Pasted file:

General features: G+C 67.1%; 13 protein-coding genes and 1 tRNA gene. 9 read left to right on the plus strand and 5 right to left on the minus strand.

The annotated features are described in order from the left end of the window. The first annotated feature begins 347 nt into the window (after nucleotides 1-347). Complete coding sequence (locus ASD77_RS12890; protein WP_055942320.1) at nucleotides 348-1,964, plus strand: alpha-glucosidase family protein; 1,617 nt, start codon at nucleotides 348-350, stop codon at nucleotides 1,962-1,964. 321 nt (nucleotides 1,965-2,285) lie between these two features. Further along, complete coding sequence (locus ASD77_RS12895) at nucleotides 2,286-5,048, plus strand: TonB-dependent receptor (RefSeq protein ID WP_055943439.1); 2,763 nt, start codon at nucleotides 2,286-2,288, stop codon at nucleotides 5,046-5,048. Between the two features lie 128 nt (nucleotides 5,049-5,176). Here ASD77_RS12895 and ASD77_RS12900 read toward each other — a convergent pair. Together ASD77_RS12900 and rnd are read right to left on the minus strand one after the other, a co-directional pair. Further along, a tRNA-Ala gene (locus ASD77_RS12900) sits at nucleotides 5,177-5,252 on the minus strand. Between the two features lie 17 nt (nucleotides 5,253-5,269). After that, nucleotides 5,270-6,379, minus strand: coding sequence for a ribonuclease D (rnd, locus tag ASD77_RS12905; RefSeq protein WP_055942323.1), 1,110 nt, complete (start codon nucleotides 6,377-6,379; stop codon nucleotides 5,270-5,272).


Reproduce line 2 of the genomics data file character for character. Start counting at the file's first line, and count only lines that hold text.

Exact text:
The annotated features are described in order from the left end of the window. The first annotated feature begins 347 nt into the window (after nucleotides 1-347). Complete coding sequence (locus ASD77_RS12890; protein WP_055942320.1) at nucleotides 348-1,964, plus strand: alpha-glucosidase family protein; 1,617 nt, start codon at nucleotides 348-350, stop codon at nucleotides 1,962-1,964. 321 nt (nucleotides 1,965-2,285) lie between these two features. Further along, complete coding sequence (locus ASD77_RS12895) at nucleotides 2,286-5,048, plus strand: TonB-dependent receptor (RefSeq protein ID WP_055943439.1); 2,763 nt, start codon at nucleotides 2,286-2,288, stop codon at nucleotides 5,046-5,048. Between the two features lie 128 nt (nucleotides 5,049-5,176). Here ASD77_RS12895 and ASD77_RS12900 read toward each other — a convergent pair. Together ASD77_RS12900 and rnd are read right to left on the minus strand one after the other, a co-directional pair. Further along, a tRNA-Ala gene (locus ASD77_RS12900) sits at nucleotides 5,177-5,252 on the minus strand. Between the two features lie 17 nt (nucleotides 5,253-5,269). After that, nucleotides 5,270-6,379, minus strand: coding sequence for a ribonuclease D (rnd, locus tag ASD77_RS12905; RefSeq protein WP_055942323.1), 1,110 nt, complete (start codon nucleotides 6,377-6,379; stop codon nucleotides 5,270-5,272).